Chevening Scholars take on Mount Snowdon

15 Aug 2017
MY GB
Dee May Tan Social Media Ambassador

46 scholars gathered together in north Wales for one of Chevening’s final events for the year. Hosted by the University of Bangor, the two-day event took place between 28 and 29 July.

Despite the grey skies and constant drizzle, from the get-go we received a warm welcome from programme officers Matthew and Susie as well as representatives from Bangor University’s international office.

After checking into the university accommodation on Ffriddoedd campus and a briefing by Bangor rep Alan Edwards, it was straight to Caernarfon Castle - and what better setting for an afternoon lecture on Welsh history and culture than a room in a 13th century building!

Following a round of questions on Welsh language and identity, scholars did a little DIY tour through the maze-like castle grounds, navigating along castle walls, discovering art exhibitions and a museum in the castle, and in what seemed like a foreshadow of the hike the next morning, endless climbing up towers in search of stunning views.

After all that walking, it seemed the evening’s programme was yet another fitness test, this time in the form of cardio. If you YouTube-d ‘twmpath’, a traditional Welsh dance and music, it may appear fairly simple and almost mundane to some. But try enduring two consecutive hours of spinning, side-skipping, and ‘do-si-do-ing’ to the increasing pace of the accordion, and you have yourself a fun workout, plenty of new friends, and a new appreciation for traditional folk dance!

Cheve

The next morning, after a full power breakfast — eggs sunny side up, bacon, yoghurt, Coco Pops, you name it —  at the university’s Bar Uno, we were good on time for a 30-minute drive to Snowdonia National Park to take on Mount Snowdon.

Spirits were high, the weather was kind (i.e. no rain). The hike up was about two-and-a-half hours. There are six walking trails up Mount Snowdon, the highest peak in Wales at an elevation of 1,085 metres; we took the longest trail with the least inclination and probably with the most tourists, families, and cute dogs!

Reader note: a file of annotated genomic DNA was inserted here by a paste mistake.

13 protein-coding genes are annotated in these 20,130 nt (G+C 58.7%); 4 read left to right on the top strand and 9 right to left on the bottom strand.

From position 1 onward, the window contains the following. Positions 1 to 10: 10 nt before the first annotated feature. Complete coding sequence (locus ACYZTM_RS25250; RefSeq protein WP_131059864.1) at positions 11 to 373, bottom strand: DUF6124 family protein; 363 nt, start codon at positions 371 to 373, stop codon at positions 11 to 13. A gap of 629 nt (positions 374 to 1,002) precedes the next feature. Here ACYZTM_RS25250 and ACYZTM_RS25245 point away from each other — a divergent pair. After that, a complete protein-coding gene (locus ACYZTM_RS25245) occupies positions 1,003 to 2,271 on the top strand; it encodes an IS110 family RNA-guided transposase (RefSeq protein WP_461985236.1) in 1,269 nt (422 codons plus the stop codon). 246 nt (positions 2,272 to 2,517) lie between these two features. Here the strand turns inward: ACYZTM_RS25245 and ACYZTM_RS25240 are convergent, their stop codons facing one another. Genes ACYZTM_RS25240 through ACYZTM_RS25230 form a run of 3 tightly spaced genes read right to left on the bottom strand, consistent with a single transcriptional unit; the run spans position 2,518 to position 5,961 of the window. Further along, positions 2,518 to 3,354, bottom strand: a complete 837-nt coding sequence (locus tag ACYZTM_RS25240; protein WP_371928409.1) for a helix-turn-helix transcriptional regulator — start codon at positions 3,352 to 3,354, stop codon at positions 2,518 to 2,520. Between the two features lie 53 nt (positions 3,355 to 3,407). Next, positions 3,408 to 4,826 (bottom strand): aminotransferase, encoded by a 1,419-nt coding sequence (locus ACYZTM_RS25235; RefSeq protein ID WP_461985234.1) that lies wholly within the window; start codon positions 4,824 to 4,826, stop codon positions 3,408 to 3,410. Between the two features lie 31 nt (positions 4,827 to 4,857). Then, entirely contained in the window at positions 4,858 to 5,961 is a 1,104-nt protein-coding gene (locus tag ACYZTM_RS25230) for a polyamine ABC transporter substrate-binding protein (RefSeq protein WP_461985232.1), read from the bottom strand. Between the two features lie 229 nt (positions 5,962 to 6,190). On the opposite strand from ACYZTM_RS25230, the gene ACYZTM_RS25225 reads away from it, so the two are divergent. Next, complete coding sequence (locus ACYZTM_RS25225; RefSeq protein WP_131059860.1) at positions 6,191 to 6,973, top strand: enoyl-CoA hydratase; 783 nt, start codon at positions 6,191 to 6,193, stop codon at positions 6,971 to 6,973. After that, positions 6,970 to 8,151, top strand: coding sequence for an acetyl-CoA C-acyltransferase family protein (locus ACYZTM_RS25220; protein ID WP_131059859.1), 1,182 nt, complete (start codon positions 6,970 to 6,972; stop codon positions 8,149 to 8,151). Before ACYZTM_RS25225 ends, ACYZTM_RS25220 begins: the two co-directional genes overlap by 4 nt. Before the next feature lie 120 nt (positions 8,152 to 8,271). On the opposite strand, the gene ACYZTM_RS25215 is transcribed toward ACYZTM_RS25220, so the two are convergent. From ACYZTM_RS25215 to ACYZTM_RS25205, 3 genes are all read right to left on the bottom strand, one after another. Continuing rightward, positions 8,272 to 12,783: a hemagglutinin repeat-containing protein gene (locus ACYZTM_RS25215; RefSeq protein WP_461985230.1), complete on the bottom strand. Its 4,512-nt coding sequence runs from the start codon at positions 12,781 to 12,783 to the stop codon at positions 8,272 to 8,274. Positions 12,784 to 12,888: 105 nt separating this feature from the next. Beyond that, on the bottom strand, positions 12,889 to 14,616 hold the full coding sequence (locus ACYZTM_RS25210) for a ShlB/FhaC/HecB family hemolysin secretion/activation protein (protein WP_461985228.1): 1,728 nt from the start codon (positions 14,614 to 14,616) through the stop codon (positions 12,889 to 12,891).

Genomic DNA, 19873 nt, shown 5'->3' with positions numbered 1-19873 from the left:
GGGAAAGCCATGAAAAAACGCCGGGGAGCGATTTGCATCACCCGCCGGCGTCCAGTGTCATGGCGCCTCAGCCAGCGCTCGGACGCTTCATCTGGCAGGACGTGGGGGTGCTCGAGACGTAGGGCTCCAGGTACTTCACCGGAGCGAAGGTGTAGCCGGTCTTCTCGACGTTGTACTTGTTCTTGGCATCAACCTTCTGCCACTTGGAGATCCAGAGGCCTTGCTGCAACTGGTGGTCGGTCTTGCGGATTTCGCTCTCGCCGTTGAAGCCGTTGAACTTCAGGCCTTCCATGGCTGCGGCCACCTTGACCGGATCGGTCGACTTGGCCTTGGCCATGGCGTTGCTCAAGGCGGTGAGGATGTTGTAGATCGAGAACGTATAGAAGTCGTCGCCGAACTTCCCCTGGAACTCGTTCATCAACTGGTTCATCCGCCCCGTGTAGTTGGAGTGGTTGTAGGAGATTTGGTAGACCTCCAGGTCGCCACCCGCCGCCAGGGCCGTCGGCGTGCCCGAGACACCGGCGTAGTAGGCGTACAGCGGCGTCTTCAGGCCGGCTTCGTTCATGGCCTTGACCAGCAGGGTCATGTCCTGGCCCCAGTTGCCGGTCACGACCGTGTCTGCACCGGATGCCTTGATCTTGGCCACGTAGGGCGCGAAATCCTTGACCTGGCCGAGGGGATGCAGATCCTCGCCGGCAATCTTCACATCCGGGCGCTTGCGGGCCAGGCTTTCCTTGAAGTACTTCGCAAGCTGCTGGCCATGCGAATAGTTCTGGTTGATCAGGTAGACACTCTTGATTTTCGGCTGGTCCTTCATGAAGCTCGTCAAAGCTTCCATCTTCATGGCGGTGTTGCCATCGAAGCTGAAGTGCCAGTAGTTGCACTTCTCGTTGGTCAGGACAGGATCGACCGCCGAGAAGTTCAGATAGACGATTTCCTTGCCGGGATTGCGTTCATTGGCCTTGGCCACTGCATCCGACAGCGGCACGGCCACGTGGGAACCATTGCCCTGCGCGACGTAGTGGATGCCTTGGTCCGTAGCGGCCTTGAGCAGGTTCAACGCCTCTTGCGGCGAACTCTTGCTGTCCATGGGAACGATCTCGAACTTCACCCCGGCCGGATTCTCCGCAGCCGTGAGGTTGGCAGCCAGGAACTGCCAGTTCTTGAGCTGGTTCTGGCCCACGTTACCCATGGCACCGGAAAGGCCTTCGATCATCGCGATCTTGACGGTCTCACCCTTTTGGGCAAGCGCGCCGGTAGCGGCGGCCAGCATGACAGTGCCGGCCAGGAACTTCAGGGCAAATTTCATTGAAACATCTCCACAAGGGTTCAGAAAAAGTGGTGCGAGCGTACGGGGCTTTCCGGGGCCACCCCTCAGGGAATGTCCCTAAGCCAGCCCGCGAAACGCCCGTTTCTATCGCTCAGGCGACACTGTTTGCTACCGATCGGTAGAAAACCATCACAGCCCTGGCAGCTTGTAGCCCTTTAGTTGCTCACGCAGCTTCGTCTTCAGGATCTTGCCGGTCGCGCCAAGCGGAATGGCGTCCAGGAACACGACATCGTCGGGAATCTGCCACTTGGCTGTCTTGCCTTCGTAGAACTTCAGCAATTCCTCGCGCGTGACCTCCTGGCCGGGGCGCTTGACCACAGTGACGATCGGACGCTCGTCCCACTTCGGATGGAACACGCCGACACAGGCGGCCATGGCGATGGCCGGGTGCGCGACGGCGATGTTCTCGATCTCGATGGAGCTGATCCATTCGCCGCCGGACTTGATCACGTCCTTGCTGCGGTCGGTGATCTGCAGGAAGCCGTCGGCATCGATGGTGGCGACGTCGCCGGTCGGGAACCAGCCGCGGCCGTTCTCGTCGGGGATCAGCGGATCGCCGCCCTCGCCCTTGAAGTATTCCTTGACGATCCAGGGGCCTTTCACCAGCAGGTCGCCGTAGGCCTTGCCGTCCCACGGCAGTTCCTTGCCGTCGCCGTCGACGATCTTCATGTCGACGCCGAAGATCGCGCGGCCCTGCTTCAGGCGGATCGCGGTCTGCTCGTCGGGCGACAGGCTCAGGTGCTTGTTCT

Mount Snowdon Chevening Scholars

Looking down Mount Snowdon

For experienced hikers, this trail is relatively easy, with the only hurdle being the strong winds and cold weather nearing Copa Peak. Once at the top (and because ‘if it’s not on Instagram it didn’t happen’, of course!) there was a queue to the summit where you can take a photo with a brass plate that points to the various summits. Unfortunately it was too cloudy and too busy to make use of the brass plate, so a photo with a white backdrop would have to do!

Mount Snowdon peak

The descent was a relief for many - mainly to escape the cold - and we were greeted with clearer skies that called for spontaneous short picnic stops along the way. All in all, everyone made it in good time.

After an intensive 48 hours of funtivities, it was a sad farewell; some were dropped off at the train station and a few others staying behind for an extra night in Bangor.

Personally, the north Wales trip has been my favourite Chevening event by far. It was an opportunity to get to know Cheveners in various social situations in just 48 hours and a chance to cross off one of my bucket list items: hiking Mount Snowdon. A big thank you to the Chevening team, programme officers, and organising team at Bangor University - especially Alan, who made the weekend such an enjoyable and memorable one! Diolch! (‘Thank you!’)

Dee May Tan climbs Mount Snowdon

Find out more about studying at Bangor University with a Chevening Scholarship here.